NEW YORK – Prosecutors nationwide are paying greater attention to how decisions made in the course of case processing contribute to racial and ethnic disparities in case outcomes. A new guide aims to help them parse out their role in these outcomes.
The Vera Institute of Justice has published A Prosecutor’s Guide for Advancing Racial Equity, a field-informed guide based on nine years of work partnering with prosecutorial jurisdictions around the country to look into the offices’ practices and policies. Vera has found that while other factors—including the seriousness of a charge and a defendant’s prior record—are better predictors of case outcomes, race often remains a factor.
“Prosecutors hold significant power over every step of a criminal case, including charging decisions, pretrial detention, and sentencing recommendations, so ensuring that implicit biases do not affect their decision making is essential to the equal delivery of justice,” said Vera President Nicholas Turner. “Conducting a rigorous self-evaluation can be daunting, but the tools contained in this guide can help prosecutors through a process that strengthens their work and restores the community’s faith in our justice system.”
The guide serves as a checklist for evaluating what a chief prosecutor needs to move forward with the research and evidence-based analysis that is at the heart of the internal review process explained in the guide. Every step is explained, from assessing the office’s capacity to conduct such an evaluation in the first place to engaging an outside research partner, hiring staff, and setting expectations for the research.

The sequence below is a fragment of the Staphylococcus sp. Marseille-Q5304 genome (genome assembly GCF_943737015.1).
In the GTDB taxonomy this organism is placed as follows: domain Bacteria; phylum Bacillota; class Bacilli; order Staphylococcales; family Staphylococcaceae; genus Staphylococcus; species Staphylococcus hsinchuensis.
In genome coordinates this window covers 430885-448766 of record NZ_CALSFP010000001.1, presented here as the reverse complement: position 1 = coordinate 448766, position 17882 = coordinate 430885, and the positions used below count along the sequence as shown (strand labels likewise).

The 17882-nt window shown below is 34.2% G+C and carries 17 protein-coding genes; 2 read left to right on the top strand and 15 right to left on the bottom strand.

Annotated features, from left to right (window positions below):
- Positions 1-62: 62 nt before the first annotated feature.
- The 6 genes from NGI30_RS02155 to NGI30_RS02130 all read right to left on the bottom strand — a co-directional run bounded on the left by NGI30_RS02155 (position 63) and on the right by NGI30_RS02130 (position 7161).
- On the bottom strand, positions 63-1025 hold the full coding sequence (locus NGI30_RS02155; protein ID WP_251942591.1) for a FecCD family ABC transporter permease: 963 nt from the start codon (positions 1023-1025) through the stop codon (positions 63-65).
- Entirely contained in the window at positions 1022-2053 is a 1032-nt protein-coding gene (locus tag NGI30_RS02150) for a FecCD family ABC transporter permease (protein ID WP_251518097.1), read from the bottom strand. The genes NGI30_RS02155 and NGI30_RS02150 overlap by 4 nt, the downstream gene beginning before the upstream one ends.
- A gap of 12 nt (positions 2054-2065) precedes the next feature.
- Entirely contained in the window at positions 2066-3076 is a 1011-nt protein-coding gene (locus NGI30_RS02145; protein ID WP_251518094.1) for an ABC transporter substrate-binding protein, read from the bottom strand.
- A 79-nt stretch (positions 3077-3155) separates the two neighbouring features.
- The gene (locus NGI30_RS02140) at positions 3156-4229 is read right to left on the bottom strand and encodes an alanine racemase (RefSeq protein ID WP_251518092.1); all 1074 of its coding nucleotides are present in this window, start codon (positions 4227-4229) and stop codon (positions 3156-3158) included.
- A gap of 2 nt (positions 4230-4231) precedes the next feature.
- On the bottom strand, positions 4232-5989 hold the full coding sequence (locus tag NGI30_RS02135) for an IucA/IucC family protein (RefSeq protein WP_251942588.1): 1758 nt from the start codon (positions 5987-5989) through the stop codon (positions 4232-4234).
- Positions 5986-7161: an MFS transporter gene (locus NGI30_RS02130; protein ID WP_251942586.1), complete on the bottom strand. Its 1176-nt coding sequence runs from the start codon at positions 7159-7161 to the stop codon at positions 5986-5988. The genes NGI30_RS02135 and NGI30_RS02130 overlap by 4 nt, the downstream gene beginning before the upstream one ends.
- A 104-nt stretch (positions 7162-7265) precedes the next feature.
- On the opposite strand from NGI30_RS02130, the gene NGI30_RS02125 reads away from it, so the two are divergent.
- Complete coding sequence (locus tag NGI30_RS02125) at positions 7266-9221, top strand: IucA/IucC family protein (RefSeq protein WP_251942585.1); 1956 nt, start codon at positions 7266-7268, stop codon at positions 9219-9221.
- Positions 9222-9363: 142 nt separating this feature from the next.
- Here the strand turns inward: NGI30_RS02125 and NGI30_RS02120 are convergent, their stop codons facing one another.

Data collected and analyzed in partnership with a research team can help prosecutors:
- identify institutional factors that may lead to disparate racial outcomes;
- assess how prosecutors are applying their discretion;
- implement corrective courses of action if needed; and
- serve as leaders for racial equity in their jurisdictions.
In addition, the guide includes overviews of PRJ’s work with prosecutors in New York County, NY; Milwaukee County, WI; and Mecklenberg County, NC, including what each office was seeking to learn, the researchers’ assessment of the issues at hand, the findings, and the next steps each office has taken or will take to address their evaluation’s results.
A symposium on racial disparities in the criminal justice system held last November at Harvard Law School is further evidence of the growing interest in this important topic. For more information on the symposium—the first collaboration between Vera and the school’s new Criminal Justice Program of Study, Research, and Advocacy—and to watch video interviews with chief prosecutors, law enforcement officials, and legal scholars, please visit Vera’s website.